What of young kids who might get antsy or speak at inopportune times, or even babies who heaven forbid might make a little noise? I would argue that they should not only be tolerated, they should be welcome. Last year my eldest daughter brought her 8-month-old son to one of my choral concerts and was approached at intermission by a concertgoer who said, “I came here to listen to a concert, not a baby. Couldn’t you find a babysitter?” My daughter replied by saying that her son had as much right to be there as anyone, which is pure truth. How much noise was he making? He babbled once or twice, and once he made a cry and my daughter took him out of the concert hall for a bit. One of the babbles was during a quiet part of a song, but really, he made no more noise than the adults who periodically coughed, or shuffled their programs, or clapped if they felt moved to. Because in our culture babies and children are routinely segregated from “adult” activities, people easily filter out the adult noises but not the baby noises.
For me, homeschooling was one way to combat age segregation. Our environment was always teeming with babies, kids, teens, and adults both young and old. Park day, games day, potlucks, nature walks — none of those activities had age limits or requirements. The age mixing was beneficial for every single one of us, even, and perhaps especially, the adults. I feel blessed to continue to enjoy relationships with kids and young people through book and writing groups I participate in with homeschooled kids, and in inter-generational theatrical productions.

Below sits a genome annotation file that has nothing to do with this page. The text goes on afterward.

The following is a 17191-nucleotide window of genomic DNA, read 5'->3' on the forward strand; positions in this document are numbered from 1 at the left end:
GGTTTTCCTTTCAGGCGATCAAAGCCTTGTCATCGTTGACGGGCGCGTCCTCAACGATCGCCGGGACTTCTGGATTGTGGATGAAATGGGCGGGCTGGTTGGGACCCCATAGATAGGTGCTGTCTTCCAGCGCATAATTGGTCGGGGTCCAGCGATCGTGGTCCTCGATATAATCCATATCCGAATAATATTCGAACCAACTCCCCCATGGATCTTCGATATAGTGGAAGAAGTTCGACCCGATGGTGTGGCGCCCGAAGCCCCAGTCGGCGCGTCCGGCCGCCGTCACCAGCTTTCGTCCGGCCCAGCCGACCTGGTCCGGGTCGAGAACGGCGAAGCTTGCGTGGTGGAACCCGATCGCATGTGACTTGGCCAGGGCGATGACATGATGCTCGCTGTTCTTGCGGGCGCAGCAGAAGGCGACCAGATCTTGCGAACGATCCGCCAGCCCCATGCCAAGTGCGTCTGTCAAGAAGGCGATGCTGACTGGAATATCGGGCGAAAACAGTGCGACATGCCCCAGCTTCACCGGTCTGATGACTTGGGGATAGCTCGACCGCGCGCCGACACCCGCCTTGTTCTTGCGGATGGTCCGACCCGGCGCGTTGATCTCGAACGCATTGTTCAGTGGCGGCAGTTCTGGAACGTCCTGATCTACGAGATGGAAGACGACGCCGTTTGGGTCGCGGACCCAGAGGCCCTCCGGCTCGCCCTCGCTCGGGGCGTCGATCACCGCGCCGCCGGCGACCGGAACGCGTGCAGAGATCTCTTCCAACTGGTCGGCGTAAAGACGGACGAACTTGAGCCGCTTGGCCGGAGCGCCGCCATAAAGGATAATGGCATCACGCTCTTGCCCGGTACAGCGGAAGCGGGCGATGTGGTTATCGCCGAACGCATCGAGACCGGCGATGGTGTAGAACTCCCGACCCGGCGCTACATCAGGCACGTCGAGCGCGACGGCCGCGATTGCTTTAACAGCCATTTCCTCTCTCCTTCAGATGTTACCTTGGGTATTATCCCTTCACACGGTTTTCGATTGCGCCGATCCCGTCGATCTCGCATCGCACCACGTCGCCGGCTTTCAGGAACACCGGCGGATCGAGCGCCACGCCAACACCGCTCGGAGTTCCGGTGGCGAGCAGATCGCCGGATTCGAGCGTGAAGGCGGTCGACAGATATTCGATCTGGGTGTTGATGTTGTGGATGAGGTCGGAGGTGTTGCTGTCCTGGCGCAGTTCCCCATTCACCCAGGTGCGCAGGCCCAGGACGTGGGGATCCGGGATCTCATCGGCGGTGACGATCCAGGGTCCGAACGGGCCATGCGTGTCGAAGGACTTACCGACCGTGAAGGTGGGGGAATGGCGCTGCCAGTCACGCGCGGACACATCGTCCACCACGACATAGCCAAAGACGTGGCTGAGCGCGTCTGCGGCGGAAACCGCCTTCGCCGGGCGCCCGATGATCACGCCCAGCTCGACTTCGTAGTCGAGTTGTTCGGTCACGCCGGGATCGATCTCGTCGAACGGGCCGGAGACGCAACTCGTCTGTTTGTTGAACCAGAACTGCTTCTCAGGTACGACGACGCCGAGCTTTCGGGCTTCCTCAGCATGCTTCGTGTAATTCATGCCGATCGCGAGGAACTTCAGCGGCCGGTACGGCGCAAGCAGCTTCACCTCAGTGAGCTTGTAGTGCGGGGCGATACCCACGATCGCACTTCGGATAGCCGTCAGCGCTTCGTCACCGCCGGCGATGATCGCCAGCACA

I get that some people see the question of whether kids and babies should go to “adult” events, or “non-family” restaurants, or other places where kids generally don’t go, as a controversial issue, but to me, it’s not an “issue.” The ease with which people express judgment, animosity, and intolerance toward parents and children is more like a really screwed-up aspect of our culture. Children and parents should be welcome participants in the world. The coos of a baby, the laughter of children, their energy, curiosity, questions, observations, and contributions should make us smile, not recoil.
Once many years ago I was at a reading by the wonderful poet Galway Kinnell. A man in the rear of a packed room was holding an infant, and at one point the infant began to fuss. As most reasonable adults bringing children into performance spaces do, he began to respond to the child’s cues and take him out of the room. From the front of the room Kinnell lifted his hand and said, “Stop. Don’t take that baby out of here.” The man did stop, looking mildly surprised and perhaps even a little embarrassed as all eyes turned to him and the baby he held in his arms. Kinnell continued: “The baby is the tuning fork of the poet.” He then proceeded to recite “Little Sleep’s Head Sprouting Hair in the Moonlight,” a poem he had written long before for his own infant son, to the baby, which of course directed everyone’s friendly attention toward the baby, who stopped fussing and began to coo and smile. It was one of those remarkable, beautiful moments I will always remember.
It felt like all of us in the room that day learned something important about connecting with and integrating children into the larger world, not just dumbed down “kids only” events. As my daughter said, children have as much right to be in the world as anyone. Let’s make them welcome.